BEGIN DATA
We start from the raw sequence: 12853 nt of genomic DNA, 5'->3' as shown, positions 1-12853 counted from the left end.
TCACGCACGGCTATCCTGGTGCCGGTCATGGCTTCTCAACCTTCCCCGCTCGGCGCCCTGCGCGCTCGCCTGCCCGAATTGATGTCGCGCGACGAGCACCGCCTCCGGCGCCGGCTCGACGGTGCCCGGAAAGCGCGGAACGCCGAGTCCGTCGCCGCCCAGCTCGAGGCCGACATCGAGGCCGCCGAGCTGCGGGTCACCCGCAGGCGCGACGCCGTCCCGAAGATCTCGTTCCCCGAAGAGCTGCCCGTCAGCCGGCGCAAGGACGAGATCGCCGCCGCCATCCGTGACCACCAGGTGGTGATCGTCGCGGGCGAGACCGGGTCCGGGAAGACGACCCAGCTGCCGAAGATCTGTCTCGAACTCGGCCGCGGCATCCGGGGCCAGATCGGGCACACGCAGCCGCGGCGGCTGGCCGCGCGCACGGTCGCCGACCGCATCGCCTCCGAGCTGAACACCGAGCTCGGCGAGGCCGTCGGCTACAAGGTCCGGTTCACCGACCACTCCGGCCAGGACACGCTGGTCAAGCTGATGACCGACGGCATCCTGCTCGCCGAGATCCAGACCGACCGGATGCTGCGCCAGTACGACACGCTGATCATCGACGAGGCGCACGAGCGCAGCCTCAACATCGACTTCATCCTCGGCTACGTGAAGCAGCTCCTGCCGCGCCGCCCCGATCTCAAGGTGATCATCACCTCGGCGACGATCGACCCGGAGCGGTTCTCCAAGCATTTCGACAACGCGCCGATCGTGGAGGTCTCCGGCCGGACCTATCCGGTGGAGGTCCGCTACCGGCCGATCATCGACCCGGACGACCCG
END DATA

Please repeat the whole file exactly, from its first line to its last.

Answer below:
We start from the raw sequence: 12853 nt of genomic DNA, 5'->3' as shown, positions 1-12853 counted from the left end.
TCACGCACGGCTATCCTGGTGCCGGTCATGGCTTCTCAACCTTCCCCGCTCGGCGCCCTGCGCGCTCGCCTGCCCGAATTGATGTCGCGCGACGAGCACCGCCTCCGGCGCCGGCTCGACGGTGCCCGGAAAGCGCGGAACGCCGAGTCCGTCGCCGCCCAGCTCGAGGCCGACATCGAGGCCGCCGAGCTGCGGGTCACCCGCAGGCGCGACGCCGTCCCGAAGATCTCGTTCCCCGAAGAGCTGCCCGTCAGCCGGCGCAAGGACGAGATCGCCGCCGCCATCCGTGACCACCAGGTGGTGATCGTCGCGGGCGAGACCGGGTCCGGGAAGACGACCCAGCTGCCGAAGATCTGTCTCGAACTCGGCCGCGGCATCCGGGGCCAGATCGGGCACACGCAGCCGCGGCGGCTGGCCGCGCGCACGGTCGCCGACCGCATCGCCTCCGAGCTGAACACCGAGCTCGGCGAGGCCGTCGGCTACAAGGTCCGGTTCACCGACCACTCCGGCCAGGACACGCTGGTCAAGCTGATGACCGACGGCATCCTGCTCGCCGAGATCCAGACCGACCGGATGCTGCGCCAGTACGACACGCTGATCATCGACGAGGCGCACGAGCGCAGCCTCAACATCGACTTCATCCTCGGCTACGTGAAGCAGCTCCTGCCGCGCCGCCCCGATCTCAAGGTGATCATCACCTCGGCGACGATCGACCCGGAGCGGTTCTCCAAGCATTTCGACAACGCGCCGATCGTGGAGGTCTCCGGCCGGACCTATCCGGTGGAGGTCCGCTACCGGCCGATCATCGACCCGGACGACCCG